A personalised carbohydrate loading plan (which you have practised before hand) will make a huge difference to Kepler success. Research shows that by following a carbohydrate loading protocol, athletes can run about 20% further (if you could run 50km before you hit the wall, after carb loading you could run 60km). Could be worth looking into eh?!

For a successful carb load, you need to eat 8-12g of carbohydrate per kg body weight in the three days leading up to your event. So, a 70kg man needs to eat 560-840g of carbs per day. This is a large range, and whatever end of the scale you are at, this is a lot of carbohydrate! 

Personalised advice from a dietitian who can work out your exact requirements and make a menu to match can be very useful. A Trailblazer Nutrition carbohydrate loading plan works out your specific carbohydrate requirements, and provides a menu plan with actual food quantities so you can carbohydrate load effectively. Each Trailblazer Nutrition Plan also includes a personalised carbohydrate loading plan.

The Kepler is on a Saturday, so you will need to start carb loading on Wednesday. Your final meal on Friday is important so plan this in advance. If you plan on eating out, book a restaurant early so you are not eating a large meal at 9pm. Choose a restaraunt wisely, think about a meal high in carbs e.g. pasta: Italian, or rice: Asian.

If you cook your meal yourself, make sure you take, or your accommodation has, appropriate cooking facilities and that you will be able to start cooking early in the evening.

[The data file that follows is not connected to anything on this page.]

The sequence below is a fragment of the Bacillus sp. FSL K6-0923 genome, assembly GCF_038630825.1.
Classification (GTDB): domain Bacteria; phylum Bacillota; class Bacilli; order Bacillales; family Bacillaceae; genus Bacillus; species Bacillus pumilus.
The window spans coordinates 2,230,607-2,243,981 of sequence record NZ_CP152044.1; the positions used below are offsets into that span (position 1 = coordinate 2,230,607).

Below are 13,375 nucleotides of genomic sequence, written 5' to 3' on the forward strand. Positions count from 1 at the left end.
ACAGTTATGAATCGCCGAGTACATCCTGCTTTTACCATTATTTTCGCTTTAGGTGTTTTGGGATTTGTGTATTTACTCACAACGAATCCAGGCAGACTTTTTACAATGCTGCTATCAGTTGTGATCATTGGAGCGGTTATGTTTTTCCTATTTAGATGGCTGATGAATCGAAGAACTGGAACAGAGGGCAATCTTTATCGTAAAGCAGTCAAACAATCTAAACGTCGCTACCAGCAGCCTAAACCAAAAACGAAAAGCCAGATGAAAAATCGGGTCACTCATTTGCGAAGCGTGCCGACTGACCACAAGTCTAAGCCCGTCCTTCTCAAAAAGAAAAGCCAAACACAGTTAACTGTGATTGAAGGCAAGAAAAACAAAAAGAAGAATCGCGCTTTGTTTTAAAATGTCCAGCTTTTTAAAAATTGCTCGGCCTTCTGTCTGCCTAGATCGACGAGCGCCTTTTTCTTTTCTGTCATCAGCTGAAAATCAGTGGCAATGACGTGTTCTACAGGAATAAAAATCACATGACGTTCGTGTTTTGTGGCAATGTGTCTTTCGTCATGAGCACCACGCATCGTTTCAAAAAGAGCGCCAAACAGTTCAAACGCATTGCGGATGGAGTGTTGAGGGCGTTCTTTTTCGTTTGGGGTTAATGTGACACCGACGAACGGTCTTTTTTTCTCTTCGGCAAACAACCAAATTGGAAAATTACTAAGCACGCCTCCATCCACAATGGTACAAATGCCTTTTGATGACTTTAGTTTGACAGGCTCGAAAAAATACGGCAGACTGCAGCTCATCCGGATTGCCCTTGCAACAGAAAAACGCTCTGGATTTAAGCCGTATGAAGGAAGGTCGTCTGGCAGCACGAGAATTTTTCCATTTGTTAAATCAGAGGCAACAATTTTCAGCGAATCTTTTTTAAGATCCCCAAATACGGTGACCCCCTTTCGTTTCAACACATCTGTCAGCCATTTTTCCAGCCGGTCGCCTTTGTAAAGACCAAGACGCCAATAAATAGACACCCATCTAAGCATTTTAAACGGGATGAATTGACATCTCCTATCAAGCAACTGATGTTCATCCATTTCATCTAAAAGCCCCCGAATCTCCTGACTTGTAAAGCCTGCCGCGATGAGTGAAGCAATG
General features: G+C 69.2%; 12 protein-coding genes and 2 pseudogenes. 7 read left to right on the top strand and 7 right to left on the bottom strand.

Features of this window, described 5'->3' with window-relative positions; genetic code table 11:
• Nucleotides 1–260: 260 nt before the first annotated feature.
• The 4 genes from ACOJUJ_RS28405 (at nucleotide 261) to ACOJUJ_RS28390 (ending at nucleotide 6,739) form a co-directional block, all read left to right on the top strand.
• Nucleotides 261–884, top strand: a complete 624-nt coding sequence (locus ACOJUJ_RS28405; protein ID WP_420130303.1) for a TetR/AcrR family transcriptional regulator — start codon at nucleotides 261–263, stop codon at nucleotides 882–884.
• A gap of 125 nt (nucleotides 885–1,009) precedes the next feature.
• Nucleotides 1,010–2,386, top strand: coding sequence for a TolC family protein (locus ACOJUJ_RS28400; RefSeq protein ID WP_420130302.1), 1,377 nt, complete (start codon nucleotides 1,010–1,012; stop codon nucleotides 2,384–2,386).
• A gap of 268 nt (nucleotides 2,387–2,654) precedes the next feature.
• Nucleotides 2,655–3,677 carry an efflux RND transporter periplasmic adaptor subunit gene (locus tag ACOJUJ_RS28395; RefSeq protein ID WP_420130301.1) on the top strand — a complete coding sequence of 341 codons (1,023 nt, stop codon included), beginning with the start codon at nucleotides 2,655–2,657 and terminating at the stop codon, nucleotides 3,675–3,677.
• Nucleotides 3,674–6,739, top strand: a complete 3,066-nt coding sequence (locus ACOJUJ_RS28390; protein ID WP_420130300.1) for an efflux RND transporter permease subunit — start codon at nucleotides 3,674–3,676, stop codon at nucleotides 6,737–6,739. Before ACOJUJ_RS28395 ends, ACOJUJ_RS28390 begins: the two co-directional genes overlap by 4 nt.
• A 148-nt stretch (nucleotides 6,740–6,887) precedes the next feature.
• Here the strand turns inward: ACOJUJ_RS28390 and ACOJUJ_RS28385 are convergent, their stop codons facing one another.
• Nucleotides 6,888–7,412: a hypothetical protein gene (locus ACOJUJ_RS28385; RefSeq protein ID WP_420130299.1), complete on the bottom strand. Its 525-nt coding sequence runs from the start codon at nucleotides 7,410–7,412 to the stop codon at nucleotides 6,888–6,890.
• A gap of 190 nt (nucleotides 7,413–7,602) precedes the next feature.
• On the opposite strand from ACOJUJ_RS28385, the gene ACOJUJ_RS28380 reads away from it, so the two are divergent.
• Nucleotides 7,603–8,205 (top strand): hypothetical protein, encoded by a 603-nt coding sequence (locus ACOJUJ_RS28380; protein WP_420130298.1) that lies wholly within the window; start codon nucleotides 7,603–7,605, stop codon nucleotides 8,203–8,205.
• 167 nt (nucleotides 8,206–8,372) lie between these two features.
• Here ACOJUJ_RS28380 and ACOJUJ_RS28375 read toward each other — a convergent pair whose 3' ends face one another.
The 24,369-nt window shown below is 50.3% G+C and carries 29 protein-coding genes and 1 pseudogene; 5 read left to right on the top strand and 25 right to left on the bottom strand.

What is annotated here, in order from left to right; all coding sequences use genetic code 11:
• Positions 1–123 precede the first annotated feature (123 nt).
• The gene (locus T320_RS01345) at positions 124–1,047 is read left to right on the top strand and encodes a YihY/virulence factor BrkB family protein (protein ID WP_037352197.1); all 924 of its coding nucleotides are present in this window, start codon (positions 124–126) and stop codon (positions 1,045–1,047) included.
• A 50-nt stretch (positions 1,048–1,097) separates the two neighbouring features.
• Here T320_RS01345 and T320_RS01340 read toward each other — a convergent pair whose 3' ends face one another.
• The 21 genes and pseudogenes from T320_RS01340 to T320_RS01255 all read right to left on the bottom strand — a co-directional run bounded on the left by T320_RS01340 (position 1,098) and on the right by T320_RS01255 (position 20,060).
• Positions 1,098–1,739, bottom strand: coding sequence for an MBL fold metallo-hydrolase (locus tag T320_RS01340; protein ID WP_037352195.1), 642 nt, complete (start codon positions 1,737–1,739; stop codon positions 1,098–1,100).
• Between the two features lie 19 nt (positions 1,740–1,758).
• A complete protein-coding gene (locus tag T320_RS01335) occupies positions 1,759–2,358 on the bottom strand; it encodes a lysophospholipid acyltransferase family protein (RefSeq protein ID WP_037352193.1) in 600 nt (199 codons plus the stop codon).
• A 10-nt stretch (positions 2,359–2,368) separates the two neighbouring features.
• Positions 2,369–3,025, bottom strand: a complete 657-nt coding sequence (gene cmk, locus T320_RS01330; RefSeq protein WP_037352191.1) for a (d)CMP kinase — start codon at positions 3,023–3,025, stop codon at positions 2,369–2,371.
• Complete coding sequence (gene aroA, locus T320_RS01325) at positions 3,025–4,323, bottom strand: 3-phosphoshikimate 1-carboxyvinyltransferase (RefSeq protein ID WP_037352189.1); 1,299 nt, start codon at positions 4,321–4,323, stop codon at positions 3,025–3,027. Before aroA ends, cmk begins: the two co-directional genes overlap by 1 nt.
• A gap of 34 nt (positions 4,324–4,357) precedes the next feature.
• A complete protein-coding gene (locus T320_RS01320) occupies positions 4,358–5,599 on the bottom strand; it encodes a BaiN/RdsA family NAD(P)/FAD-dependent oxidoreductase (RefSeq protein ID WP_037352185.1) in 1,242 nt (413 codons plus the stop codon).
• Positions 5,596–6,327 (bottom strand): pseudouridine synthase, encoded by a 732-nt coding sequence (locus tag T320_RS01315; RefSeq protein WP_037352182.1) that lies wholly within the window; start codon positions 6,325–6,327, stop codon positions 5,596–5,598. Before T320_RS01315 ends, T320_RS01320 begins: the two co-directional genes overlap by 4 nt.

Race day

Pre-race meal

By now you should have practised your pre race meal many times, and have a routine that you are familiar with and confident will provide you with the necessary fuel for a large exercise effort. The race starts at 6am, so you need to have finished eating by 4am! A lot of endurance athletes will get up even earlier than this, eat a pre-prepared meal, and then go back to bed to maximise their sleep. I recommend trialling this in training before hand.

Race build up

There are various recommendations for what nutrition you should have in the race lead up. Personalised advice is necessary.

The Race

Your race day plan should be an extension of what you have been doing in training. To finish an event such as the Kepler, knowing the following is essential:

  • How much fluid you need per hour, and every 15 minutes.
  • How much carbs you need per hour.
  • How much carbs your drink will provide.
  • How much carbs your own gels/food will provide, and when you need to take them.
  • How much carbs and fluid you need from each aid station.